Near-Infrared Camera (NIRCam): The only near-infrared instrument with a coronagraph, NIRCam will be a key instrument for studying exoplanets whose light would otherwise be drowned out by their nearby star’s glare. It will capture high-resolution images and spectra in the near-infrared.

Schematic of NIRCam. Components include spectrograph, camera, and coronagraph. Detects infrared up to 5 microns.
Credit: Jen Christiansen (graphic); NASA; ESA; STScI; Andi James and J. Olmsted, STScI (references)

Mid-Infrared Instrument (MIRI): This combination camera and spectrograph is JWST’s only instrument capable of seeing in the mid-infrared, where cooler objects such as debris disks around stars and extremely distant galaxies emit their light.

Schematic of MIRI. Components include spectrograph, camera, integral field unit and coronagraph. Detects 5-28 microns.
Credit: Jen Christiansen (graphic); NASA; ESA; STScI; Andi James and J. Olmsted, STScI (references)

Are the Pictures “Real”?

Scientists have to make adjustments to turn JWST’s raw data into something human eyes can appreciate, but its photos are “real,” says Alyssa Pagan, science visuals developer for the Space Telescope Science Institute. “Is this exactly what we’d see if we were there? The answer to that is no because our eyes are not built to see in infrared, and also the telescope is far more sensitive to light than our eyes.” In that sense, the telescope’s enhanced vision gives us a truer representation of what these cosmic objects look like than our relatively limited eyes could do. JWST can take images in up to 27 filters that capture different ranges of the infrared spectrum. Scientists first isolate the most useful dynamic range for a given image and scale the brightness values to unlock the most details. They then assign each infrared filter a color from the visible range of the spectrum—the shortest wavelengths get blue, and longer wavelengths move to green and red. After these are added together, all that’s left are the normal white balancing, contrast and color adjustments that any photographer might make.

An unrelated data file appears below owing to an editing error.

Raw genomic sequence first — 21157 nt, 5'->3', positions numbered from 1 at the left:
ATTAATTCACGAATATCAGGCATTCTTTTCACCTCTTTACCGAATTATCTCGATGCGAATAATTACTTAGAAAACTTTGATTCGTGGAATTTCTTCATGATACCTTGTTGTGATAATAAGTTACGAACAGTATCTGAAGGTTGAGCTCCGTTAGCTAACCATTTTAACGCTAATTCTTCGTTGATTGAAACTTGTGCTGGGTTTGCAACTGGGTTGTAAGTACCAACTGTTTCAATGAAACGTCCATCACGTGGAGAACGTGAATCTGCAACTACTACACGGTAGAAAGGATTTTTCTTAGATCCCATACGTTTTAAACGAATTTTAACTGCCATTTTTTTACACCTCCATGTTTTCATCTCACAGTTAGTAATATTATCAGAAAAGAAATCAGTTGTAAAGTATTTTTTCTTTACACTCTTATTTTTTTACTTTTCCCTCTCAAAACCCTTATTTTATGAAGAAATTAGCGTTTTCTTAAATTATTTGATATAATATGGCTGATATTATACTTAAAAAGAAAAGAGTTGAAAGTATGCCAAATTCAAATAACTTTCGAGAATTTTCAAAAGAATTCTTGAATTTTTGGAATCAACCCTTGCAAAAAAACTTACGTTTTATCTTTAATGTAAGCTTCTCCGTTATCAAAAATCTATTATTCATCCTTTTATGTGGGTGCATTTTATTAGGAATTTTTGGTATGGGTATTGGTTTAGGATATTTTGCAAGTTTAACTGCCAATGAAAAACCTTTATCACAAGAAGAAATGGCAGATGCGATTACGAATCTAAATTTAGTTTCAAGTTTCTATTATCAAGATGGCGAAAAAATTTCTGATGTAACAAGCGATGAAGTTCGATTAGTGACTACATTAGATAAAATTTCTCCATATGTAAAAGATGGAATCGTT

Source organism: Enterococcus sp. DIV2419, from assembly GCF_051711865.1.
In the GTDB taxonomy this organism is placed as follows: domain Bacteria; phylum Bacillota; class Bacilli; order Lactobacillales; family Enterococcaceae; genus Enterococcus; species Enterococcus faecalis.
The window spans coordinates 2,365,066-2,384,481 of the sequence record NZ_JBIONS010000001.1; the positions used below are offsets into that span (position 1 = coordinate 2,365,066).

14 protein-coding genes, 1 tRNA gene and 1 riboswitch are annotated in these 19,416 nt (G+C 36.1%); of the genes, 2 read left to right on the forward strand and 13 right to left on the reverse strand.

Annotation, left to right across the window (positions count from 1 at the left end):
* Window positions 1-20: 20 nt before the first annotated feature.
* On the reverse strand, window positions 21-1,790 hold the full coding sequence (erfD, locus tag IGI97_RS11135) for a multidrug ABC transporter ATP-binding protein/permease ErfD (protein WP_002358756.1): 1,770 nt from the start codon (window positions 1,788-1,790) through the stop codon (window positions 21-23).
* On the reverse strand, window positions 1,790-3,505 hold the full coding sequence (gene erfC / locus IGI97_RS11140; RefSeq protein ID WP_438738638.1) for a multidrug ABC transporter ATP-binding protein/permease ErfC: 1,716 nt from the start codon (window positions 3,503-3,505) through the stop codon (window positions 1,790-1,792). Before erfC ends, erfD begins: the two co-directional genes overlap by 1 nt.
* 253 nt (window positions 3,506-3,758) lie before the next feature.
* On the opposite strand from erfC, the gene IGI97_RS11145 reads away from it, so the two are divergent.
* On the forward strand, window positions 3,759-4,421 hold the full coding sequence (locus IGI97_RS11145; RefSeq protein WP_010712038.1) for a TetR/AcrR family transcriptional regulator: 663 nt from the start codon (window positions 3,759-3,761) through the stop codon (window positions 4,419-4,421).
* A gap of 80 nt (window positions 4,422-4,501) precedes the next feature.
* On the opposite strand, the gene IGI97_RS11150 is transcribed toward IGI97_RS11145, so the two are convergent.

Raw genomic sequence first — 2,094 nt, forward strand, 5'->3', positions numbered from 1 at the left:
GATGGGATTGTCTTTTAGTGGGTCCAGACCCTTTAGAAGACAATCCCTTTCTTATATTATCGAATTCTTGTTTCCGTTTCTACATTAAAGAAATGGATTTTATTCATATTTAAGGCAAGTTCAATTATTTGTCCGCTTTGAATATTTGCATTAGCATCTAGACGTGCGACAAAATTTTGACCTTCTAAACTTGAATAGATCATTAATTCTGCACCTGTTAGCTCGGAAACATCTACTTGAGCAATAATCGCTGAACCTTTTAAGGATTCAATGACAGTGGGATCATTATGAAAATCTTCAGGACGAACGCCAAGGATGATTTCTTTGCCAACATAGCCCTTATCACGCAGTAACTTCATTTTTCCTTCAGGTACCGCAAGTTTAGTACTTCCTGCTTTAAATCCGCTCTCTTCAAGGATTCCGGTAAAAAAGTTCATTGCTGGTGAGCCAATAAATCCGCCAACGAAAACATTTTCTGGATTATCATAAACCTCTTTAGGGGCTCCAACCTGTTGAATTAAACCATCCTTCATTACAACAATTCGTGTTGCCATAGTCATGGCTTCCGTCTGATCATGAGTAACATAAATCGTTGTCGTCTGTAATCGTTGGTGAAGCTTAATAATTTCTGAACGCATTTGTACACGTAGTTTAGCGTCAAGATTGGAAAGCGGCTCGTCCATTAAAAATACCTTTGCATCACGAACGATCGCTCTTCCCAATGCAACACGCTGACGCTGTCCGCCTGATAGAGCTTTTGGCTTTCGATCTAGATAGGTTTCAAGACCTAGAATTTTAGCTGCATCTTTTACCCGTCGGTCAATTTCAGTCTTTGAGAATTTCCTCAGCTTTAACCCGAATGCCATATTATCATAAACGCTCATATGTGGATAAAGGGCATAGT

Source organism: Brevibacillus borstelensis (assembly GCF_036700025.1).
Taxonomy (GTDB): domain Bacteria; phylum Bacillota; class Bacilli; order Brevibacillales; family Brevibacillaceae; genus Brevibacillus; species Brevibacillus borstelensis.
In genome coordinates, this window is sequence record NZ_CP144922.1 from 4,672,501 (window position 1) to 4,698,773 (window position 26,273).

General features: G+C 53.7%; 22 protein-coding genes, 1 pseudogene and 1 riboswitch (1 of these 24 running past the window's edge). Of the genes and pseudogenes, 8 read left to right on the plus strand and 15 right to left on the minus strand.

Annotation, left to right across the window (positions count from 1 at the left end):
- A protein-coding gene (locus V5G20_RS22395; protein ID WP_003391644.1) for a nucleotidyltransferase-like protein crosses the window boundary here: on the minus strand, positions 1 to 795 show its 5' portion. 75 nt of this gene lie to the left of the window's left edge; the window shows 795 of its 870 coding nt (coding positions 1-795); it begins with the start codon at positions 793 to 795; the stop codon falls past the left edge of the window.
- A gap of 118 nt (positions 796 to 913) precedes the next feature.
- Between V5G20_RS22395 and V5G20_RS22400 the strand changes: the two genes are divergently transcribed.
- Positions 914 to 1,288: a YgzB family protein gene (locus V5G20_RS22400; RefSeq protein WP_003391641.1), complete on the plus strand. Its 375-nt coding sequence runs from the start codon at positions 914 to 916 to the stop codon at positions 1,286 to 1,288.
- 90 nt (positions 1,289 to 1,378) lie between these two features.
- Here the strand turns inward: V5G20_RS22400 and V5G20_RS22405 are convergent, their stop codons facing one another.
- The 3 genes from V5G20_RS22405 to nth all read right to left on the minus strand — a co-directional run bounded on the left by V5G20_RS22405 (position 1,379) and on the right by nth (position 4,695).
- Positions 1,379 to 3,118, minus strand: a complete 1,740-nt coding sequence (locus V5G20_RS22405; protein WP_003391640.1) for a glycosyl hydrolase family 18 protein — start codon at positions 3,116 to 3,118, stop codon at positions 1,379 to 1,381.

Data from 4 infrared filters are stretched and assigned blue, green, orange or red. The composite is a full-color nebula image.
Credit: Jen Christiansen (graphic); NASA, ESA, CSA, STScI and Webb ERO Production Team (image source)

Data Details

Although the full-color images are captivating, many of the exciting discoveries show up one wavelength at a time. Here the NIRSpec instrument reveals different features of the Tarantula Nebula via different filters. The wavelength emitted by atomic hydrogen (blue), for instance, comes from a central star as well as from a bubble surrounding it. In between are the signatures of molecular hydrogen (green) and complex hydrocarbons (red). The data suggest that a cluster of stars in the frame’s lower right is blowing a front of dust and gas toward the central star.

Data from 3 infrared filters are assigned colors. Blue is assigned to 1.87 microns, green to 2.12, and red to 3.3.
Credit: Jen Christiansen (graphic); NASA, ESA, CSA, STScI and Webb ERO Production Team (image source)